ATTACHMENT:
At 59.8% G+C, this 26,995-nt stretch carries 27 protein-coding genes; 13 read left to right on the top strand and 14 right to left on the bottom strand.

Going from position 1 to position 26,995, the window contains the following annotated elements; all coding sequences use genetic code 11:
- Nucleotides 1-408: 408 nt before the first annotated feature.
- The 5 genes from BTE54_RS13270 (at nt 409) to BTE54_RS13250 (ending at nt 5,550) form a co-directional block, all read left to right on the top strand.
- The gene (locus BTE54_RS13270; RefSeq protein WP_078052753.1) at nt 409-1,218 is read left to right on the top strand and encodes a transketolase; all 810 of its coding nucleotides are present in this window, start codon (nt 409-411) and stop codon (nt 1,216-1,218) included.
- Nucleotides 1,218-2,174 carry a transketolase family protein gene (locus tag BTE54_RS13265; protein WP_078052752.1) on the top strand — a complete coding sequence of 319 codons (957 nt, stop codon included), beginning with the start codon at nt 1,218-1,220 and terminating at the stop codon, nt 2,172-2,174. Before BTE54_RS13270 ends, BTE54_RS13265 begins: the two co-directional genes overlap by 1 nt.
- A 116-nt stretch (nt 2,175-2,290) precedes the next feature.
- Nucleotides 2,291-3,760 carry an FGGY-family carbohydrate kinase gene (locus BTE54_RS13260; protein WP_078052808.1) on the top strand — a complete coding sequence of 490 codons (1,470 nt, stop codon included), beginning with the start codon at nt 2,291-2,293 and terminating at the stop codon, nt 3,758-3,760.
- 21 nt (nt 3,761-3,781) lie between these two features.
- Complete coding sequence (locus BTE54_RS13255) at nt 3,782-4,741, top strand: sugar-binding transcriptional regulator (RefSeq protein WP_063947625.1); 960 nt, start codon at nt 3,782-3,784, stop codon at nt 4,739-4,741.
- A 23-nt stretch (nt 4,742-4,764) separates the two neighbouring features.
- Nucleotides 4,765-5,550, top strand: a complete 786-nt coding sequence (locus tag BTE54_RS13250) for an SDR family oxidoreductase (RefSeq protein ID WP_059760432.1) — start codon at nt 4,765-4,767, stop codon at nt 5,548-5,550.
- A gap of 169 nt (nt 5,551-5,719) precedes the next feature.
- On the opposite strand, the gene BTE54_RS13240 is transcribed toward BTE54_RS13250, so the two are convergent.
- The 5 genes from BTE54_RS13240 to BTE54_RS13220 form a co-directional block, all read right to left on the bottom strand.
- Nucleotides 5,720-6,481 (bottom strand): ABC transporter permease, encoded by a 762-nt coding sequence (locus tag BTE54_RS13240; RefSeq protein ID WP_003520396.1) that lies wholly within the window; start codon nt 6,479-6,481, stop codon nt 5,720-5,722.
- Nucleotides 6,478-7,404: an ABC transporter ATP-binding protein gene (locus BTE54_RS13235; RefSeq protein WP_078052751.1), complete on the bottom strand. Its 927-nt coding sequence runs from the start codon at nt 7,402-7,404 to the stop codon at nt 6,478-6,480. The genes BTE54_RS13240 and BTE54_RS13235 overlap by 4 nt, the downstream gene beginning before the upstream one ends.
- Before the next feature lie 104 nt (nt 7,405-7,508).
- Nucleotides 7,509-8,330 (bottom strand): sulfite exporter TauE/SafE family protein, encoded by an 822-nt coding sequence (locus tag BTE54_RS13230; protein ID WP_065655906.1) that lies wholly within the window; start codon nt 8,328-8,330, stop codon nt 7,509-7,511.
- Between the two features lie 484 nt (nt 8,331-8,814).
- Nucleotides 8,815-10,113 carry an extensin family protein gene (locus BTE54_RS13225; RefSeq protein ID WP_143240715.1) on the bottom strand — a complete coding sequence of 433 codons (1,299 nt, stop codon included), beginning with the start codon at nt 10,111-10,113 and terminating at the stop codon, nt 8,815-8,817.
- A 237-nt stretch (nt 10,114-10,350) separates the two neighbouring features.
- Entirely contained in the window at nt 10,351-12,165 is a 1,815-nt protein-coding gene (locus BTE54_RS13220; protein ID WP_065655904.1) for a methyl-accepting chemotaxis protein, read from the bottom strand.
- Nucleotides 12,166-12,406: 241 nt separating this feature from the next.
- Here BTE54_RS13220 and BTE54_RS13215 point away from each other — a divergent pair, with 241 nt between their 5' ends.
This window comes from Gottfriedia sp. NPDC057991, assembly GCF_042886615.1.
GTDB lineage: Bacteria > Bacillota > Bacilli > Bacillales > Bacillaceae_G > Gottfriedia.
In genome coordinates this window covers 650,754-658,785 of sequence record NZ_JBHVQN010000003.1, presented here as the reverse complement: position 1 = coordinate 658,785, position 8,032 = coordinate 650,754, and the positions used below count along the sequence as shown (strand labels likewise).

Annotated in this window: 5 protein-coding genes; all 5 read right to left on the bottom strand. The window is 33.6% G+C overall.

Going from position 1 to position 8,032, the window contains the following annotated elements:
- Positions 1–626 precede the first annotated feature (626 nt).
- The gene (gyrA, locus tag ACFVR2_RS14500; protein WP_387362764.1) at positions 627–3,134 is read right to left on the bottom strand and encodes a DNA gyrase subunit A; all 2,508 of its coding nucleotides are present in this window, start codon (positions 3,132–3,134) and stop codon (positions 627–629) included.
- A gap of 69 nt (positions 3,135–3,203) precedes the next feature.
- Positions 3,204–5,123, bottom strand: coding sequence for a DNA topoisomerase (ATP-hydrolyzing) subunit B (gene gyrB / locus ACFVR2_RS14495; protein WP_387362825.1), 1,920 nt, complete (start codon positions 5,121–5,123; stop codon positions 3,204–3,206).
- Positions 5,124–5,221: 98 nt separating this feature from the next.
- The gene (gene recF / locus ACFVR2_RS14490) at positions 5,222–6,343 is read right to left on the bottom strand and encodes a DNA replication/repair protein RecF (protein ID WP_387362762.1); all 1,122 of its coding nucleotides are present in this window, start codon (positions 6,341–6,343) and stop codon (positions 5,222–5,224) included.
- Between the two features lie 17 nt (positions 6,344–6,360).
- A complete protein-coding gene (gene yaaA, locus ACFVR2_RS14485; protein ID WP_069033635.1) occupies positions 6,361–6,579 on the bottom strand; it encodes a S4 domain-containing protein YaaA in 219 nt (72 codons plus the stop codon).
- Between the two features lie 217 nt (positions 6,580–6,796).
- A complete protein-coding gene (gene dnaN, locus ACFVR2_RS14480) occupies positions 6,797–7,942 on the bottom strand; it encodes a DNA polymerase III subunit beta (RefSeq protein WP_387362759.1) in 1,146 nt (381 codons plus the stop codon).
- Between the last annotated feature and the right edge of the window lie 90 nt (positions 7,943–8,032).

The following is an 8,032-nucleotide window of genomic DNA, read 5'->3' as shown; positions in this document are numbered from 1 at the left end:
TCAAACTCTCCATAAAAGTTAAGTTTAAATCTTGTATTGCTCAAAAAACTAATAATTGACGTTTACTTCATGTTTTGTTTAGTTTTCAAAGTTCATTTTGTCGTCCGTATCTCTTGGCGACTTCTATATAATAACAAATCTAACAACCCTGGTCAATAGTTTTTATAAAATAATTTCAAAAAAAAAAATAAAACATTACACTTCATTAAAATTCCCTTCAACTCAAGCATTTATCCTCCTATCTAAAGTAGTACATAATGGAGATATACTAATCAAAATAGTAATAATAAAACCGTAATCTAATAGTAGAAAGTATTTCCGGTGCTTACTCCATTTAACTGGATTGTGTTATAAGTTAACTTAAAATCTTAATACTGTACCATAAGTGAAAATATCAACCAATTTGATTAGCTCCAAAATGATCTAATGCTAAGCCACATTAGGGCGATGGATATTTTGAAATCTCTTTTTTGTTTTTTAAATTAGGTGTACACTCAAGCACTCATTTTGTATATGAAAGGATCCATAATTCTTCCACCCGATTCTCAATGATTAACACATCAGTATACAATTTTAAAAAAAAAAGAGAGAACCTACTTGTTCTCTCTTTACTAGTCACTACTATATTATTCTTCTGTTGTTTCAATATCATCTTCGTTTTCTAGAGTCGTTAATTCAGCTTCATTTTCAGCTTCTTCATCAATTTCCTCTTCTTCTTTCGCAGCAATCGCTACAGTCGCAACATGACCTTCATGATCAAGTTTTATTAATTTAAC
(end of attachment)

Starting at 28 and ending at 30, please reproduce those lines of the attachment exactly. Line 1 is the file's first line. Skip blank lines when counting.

In genome coordinates this window covers 650,754-658,785 of sequence record NZ_JBHVQN010000003.1, presented here as the reverse complement: position 1 = coordinate 658,785, position 8,032 = coordinate 650,754, and the positions used below count along the sequence as shown (strand labels likewise).

Annotated in this window: 5 protein-coding genes; all 5 read right to left on the bottom strand. The window is 33.6% G+C overall.

Going from position 1 to position 8,032, the window contains the following annotated elements: